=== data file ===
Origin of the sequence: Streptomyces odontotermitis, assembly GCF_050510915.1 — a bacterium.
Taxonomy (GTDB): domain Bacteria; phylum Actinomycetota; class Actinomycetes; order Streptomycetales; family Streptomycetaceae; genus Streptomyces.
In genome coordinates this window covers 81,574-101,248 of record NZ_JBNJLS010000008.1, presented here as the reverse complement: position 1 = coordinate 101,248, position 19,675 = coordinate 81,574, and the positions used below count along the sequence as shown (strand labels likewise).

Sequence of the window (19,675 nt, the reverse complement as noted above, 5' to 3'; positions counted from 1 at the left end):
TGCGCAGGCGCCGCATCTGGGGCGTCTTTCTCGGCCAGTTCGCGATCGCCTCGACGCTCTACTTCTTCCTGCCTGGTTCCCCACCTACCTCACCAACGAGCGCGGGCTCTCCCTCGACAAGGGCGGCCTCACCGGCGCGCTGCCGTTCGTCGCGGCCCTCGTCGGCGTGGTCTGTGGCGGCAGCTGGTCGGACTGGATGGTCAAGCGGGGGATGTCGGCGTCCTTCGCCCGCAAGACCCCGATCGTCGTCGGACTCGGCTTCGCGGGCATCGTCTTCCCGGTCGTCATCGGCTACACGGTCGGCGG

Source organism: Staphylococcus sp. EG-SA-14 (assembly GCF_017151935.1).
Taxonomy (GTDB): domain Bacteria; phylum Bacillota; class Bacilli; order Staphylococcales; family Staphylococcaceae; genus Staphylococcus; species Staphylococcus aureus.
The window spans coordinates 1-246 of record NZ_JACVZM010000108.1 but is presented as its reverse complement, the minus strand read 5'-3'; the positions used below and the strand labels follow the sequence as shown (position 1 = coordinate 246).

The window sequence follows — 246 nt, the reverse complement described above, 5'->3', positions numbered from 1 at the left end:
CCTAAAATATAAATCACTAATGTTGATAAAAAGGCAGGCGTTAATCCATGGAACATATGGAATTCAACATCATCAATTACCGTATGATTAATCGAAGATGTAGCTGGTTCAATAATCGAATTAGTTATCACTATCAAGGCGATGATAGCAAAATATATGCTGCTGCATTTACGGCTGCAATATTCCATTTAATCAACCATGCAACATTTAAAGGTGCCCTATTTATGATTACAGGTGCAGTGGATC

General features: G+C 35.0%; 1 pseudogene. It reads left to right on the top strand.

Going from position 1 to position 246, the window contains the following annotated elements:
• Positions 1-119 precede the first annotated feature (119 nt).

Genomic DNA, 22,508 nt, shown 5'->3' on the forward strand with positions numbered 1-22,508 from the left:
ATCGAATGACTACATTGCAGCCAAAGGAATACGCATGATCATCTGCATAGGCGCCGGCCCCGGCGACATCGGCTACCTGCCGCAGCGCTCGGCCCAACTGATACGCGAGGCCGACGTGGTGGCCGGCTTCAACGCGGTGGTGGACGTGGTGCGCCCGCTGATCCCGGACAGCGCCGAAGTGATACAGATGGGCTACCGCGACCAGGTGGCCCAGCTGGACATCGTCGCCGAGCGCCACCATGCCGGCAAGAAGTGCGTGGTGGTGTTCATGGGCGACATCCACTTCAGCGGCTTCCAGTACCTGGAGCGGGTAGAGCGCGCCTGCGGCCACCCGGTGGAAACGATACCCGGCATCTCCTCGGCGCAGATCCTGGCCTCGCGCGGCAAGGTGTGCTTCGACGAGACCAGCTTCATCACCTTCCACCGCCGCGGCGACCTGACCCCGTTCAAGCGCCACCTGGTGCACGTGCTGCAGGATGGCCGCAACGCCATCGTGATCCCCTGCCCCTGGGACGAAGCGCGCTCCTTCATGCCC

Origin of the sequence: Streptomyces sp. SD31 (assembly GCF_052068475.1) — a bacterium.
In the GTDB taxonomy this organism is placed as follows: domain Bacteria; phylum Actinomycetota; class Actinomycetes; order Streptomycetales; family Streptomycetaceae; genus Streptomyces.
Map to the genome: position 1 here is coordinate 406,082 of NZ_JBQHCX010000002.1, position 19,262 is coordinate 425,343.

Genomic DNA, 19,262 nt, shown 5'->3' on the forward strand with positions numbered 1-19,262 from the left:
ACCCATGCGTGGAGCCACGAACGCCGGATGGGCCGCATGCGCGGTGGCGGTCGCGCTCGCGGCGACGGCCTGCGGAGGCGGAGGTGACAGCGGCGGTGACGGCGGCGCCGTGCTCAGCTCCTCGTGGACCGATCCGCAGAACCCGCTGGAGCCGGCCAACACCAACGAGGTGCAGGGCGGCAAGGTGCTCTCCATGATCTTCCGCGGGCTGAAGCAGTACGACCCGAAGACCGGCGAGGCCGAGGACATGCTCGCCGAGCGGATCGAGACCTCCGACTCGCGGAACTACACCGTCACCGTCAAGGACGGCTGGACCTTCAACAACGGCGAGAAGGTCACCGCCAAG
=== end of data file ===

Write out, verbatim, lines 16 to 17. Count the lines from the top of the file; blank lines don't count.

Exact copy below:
Origin of the sequence: Streptomyces sp. SD31 (assembly GCF_052068475.1) — a bacterium.
In the GTDB taxonomy this organism is placed as follows: domain Bacteria; phylum Actinomycetota; class Actinomycetes; order Streptomycetales; family Streptomycetaceae; genus Streptomyces.